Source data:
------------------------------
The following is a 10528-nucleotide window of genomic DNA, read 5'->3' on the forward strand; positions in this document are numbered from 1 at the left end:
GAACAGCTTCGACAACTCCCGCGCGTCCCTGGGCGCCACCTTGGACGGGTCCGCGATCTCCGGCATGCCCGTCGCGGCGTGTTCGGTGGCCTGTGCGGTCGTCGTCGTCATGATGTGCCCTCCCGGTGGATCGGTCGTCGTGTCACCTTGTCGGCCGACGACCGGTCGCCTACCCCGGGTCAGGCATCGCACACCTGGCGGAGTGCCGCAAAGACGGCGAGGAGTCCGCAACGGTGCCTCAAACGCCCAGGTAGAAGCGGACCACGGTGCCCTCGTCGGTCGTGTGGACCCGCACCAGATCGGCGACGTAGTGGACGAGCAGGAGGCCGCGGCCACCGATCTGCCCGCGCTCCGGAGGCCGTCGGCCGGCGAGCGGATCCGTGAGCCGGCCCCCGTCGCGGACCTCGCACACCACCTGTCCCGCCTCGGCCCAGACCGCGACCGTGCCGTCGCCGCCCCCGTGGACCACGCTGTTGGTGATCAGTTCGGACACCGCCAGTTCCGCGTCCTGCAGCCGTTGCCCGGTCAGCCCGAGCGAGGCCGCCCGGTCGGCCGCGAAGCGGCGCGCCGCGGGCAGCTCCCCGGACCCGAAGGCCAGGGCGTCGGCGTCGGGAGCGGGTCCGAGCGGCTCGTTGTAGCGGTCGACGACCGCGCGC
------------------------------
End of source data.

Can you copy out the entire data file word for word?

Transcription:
The following is a 10528-nucleotide window of genomic DNA, read 5'->3' on the forward strand; positions in this document are numbered from 1 at the left end:
GAACAGCTTCGACAACTCCCGCGCGTCCCTGGGCGCCACCTTGGACGGGTCCGCGATCTCCGGCATGCCCGTCGCGGCGTGTTCGGTGGCCTGTGCGGTCGTCGTCGTCATGATGTGCCCTCCCGGTGGATCGGTCGTCGTGTCACCTTGTCGGCCGACGACCGGTCGCCTACCCCGGGTCAGGCATCGCACACCTGGCGGAGTGCCGCAAAGACGGCGAGGAGTCCGCAACGGTGCCTCAAACGCCCAGGTAGAAGCGGACCACGGTGCCCTCGTCGGTCGTGTGGACCCGCACCAGATCGGCGACGTAGTGGACGAGCAGGAGGCCGCGGCCACCGATCTGCCCGCGCTCCGGAGGCCGTCGGCCGGCGAGCGGATCCGTGAGCCGGCCCCCGTCGCGGACCTCGCACACCACCTGTCCCGCCTCGGCCCAGACCGCGACCGTGCCGTCGCCGCCCCCGTGGACCACGCTGTTGGTGATCAGTTCGGACACCGCCAGTTCCGCGTCCTGCAGCCGTTGCCCGGTCAGCCCGAGCGAGGCCGCCCGGTCGGCCGCGAAGCGGCGCGCCGCGGGCAGCTCCCCGGACCCGAAGGCCAGGGCGTCGGCGTCGGGAGCGGGTCCGAGCGGCTCGTTGTAGCGGTCGACGACCGCGCGC